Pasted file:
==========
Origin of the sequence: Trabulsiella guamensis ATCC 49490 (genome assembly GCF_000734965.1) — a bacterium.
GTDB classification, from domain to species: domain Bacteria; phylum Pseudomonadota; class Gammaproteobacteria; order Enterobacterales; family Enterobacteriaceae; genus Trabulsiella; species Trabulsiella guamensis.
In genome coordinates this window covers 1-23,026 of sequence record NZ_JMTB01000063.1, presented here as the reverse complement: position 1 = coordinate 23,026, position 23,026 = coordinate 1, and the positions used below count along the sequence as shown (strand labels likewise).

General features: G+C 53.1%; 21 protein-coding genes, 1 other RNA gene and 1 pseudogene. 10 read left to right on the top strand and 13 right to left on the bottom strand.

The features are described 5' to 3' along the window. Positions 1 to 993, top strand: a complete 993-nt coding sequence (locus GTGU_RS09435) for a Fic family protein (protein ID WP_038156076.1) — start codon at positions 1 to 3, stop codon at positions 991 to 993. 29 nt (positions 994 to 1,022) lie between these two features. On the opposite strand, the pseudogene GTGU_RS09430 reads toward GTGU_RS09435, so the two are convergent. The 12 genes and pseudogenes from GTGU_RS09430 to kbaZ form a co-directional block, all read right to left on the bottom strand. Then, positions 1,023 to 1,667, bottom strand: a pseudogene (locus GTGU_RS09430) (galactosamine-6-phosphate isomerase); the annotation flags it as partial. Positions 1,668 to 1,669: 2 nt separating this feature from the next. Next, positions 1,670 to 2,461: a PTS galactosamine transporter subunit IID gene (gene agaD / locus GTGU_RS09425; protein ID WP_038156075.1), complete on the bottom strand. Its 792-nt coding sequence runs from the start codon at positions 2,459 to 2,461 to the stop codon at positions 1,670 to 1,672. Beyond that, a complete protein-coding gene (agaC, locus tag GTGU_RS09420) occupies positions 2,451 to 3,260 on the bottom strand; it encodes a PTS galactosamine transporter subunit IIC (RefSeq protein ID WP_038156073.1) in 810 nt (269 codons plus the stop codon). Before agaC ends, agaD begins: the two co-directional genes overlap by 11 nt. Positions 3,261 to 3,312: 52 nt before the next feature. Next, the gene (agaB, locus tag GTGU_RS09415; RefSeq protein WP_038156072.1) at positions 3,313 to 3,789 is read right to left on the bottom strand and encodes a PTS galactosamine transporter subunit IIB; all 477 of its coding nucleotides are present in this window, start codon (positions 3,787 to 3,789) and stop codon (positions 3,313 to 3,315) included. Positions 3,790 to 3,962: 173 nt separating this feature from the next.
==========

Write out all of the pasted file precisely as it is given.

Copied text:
Origin of the sequence: Trabulsiella guamensis ATCC 49490 (genome assembly GCF_000734965.1) — a bacterium.
GTDB classification, from domain to species: domain Bacteria; phylum Pseudomonadota; class Gammaproteobacteria; order Enterobacterales; family Enterobacteriaceae; genus Trabulsiella; species Trabulsiella guamensis.
In genome coordinates this window covers 1-23,026 of sequence record NZ_JMTB01000063.1, presented here as the reverse complement: position 1 = coordinate 23,026, position 23,026 = coordinate 1, and the positions used below count along the sequence as shown (strand labels likewise).

General features: G+C 53.1%; 21 protein-coding genes, 1 other RNA gene and 1 pseudogene. 10 read left to right on the top strand and 13 right to left on the bottom strand.

The features are described 5' to 3' along the window. Positions 1 to 993, top strand: a complete 993-nt coding sequence (locus GTGU_RS09435) for a Fic family protein (protein ID WP_038156076.1) — start codon at positions 1 to 3, stop codon at positions 991 to 993. 29 nt (positions 994 to 1,022) lie between these two features. On the opposite strand, the pseudogene GTGU_RS09430 reads toward GTGU_RS09435, so the two are convergent. The 12 genes and pseudogenes from GTGU_RS09430 to kbaZ form a co-directional block, all read right to left on the bottom strand. Then, positions 1,023 to 1,667, bottom strand: a pseudogene (locus GTGU_RS09430) (galactosamine-6-phosphate isomerase); the annotation flags it as partial. Positions 1,668 to 1,669: 2 nt separating this feature from the next. Next, positions 1,670 to 2,461: a PTS galactosamine transporter subunit IID gene (gene agaD / locus GTGU_RS09425; protein ID WP_038156075.1), complete on the bottom strand. Its 792-nt coding sequence runs from the start codon at positions 2,459 to 2,461 to the stop codon at positions 1,670 to 1,672. Beyond that, a complete protein-coding gene (agaC, locus tag GTGU_RS09420) occupies positions 2,451 to 3,260 on the bottom strand; it encodes a PTS galactosamine transporter subunit IIC (RefSeq protein ID WP_038156073.1) in 810 nt (269 codons plus the stop codon). Before agaC ends, agaD begins: the two co-directional genes overlap by 11 nt. Positions 3,261 to 3,312: 52 nt before the next feature. Next, the gene (agaB, locus tag GTGU_RS09415; RefSeq protein WP_038156072.1) at positions 3,313 to 3,789 is read right to left on the bottom strand and encodes a PTS galactosamine transporter subunit IIB; all 477 of its coding nucleotides are present in this window, start codon (positions 3,787 to 3,789) and stop codon (positions 3,313 to 3,315) included. Positions 3,790 to 3,962: 173 nt separating this feature from the next.